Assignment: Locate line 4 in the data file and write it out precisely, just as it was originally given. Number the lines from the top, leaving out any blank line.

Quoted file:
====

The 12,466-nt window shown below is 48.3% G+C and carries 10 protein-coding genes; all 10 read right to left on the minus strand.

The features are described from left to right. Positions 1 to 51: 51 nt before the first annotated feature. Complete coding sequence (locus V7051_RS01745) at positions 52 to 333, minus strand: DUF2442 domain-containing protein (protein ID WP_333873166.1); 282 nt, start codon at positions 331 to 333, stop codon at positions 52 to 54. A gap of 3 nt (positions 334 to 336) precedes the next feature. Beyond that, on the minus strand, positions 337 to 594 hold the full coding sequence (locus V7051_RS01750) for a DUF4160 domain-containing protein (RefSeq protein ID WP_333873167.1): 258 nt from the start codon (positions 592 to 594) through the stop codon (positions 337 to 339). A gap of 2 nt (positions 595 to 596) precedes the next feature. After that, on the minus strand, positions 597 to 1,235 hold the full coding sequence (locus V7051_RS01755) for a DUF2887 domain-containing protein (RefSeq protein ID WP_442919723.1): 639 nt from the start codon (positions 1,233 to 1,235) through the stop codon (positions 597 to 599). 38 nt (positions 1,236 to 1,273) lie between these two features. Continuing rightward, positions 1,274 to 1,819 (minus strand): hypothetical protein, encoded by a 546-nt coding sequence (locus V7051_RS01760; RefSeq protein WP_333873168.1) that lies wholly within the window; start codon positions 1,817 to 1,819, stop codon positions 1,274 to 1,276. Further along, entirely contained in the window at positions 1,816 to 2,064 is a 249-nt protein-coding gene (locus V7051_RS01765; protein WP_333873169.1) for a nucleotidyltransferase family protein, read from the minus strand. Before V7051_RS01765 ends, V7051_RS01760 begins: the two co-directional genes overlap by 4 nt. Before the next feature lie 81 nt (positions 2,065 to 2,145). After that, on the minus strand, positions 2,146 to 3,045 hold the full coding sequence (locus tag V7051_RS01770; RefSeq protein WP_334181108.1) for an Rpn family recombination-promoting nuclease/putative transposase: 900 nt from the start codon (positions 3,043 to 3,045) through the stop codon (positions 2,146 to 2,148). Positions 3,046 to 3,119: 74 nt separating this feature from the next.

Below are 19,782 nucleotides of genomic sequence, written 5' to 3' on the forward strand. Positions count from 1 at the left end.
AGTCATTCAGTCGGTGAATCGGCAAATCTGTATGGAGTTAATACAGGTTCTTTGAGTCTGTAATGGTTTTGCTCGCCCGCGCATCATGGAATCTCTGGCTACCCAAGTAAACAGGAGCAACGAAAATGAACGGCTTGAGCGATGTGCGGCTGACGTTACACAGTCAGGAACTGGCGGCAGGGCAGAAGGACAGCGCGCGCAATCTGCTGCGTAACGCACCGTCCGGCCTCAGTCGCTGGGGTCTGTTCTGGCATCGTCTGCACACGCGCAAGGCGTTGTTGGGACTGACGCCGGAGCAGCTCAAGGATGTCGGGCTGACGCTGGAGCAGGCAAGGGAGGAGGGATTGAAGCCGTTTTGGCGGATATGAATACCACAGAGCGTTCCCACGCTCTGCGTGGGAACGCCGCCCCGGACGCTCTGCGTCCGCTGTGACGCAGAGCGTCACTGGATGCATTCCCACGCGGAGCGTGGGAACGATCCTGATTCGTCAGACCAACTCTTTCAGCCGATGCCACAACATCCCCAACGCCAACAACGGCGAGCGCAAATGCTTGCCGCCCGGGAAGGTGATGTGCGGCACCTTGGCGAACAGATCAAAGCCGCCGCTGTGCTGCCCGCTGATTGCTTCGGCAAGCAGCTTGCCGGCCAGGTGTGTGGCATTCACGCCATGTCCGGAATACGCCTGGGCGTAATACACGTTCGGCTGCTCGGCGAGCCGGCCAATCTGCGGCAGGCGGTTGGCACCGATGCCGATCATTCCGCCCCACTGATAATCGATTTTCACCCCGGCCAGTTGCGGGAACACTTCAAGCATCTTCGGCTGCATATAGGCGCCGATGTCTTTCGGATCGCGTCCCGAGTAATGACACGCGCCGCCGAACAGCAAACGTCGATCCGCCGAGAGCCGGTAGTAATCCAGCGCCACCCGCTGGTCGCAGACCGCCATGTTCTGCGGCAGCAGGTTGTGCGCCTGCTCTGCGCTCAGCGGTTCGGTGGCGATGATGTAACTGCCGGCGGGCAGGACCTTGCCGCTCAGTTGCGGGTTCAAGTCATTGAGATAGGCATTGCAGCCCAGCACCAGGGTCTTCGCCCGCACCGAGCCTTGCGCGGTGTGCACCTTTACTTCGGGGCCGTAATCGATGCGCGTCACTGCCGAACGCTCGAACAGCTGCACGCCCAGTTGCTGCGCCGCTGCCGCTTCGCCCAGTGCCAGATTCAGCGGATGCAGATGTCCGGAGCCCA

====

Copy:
AGTCATTCAGTCGGTGAATCGGCAAATCTGTATGGAGTTAATACAGGTTCTTTGAGTCTGTAATGGTTTTGCTCGCCCGCGCATCATGGAATCTCTGGCTACCCAAGTAAACAGGAGCAACGAAAATGAACGGCTTGAGCGATGTGCGGCTGACGTTACACAGTCAGGAACTGGCGGCAGGGCAGAAGGACAGCGCGCGCAATCTGCTGCGTAACGCACCGTCCGGCCTCAGTCGCTGGGGTCTGTTCTGGCATCGTCTGCACACGCGCAAGGCGTTGTTGGGACTGACGCCGGAGCAGCTCAAGGATGTCGGGCTGACGCTGGAGCAGGCAAGGGAGGAGGGATTGAAGCCGTTTTGGCGGATATGAATACCACAGAGCGTTCCCACGCTCTGCGTGGGAACGCCGCCCCGGACGCTCTGCGTCCGCTGTGACGCAGAGCGTCACTGGATGCATTCCCACGCGGAGCGTGGGAACGATCCTGATTCGTCAGACCAACTCTTTCAGCCGATGCCACAACATCCCCAACGCCAACAACGGCGAGCGCAAATGCTTGCCGCCCGGGAAGGTGATGTGCGGCACCTTGGCGAACAGATCAAAGCCGCCGCTGTGCTGCCCGCTGATTGCTTCGGCAAGCAGCTTGCCGGCCAGGTGTGTGGCATTCACGCCATGTCCGGAATACGCCTGGGCGTAATACACGTTCGGCTGCTCGGCGAGCCGGCCAATCTGCGGCAGGCGGTTGGCACCGATGCCGATCATTCCGCCCCACTGATAATCGATTTTCACCCCGGCCAGTTGCGGGAACACTTCAAGCATCTTCGGCTGCATATAGGCGCCGATGTCTTTCGGATCGCGTCCCGAGTAATGACACGCGCCGCCGAACAGCAAACGTCGATCCGCCGAGAGCCGGTAGTAATCCAGCGCCACCCGCTGGTCGCAGACCGCCATGTTCTGCGGCAGCAGGTTGTGCGCCTGCTCTGCGCTCAGCGGTTCGGTGGCGATGATGTAACTGCCGGCGGGCAGGACCTTGCCGCTCAGTTGCGGGTTCAAGTCATTGAGATAGGCATTGCAGCCCAGCACCAGGGTCTTCGCCCGCACCGAGCCTTGCGCGGTGTGCACCTTTACTTCGGGGCCGTAATCGATGCGCGTCACTGCCGAACGCTCGAACAGCTGCACGCCCAGTTGCTGCGCCGCTGCCGCTTCGCCCAGTGCCAGATTCAGCGGATGCAGATGTCCGGAGCCCA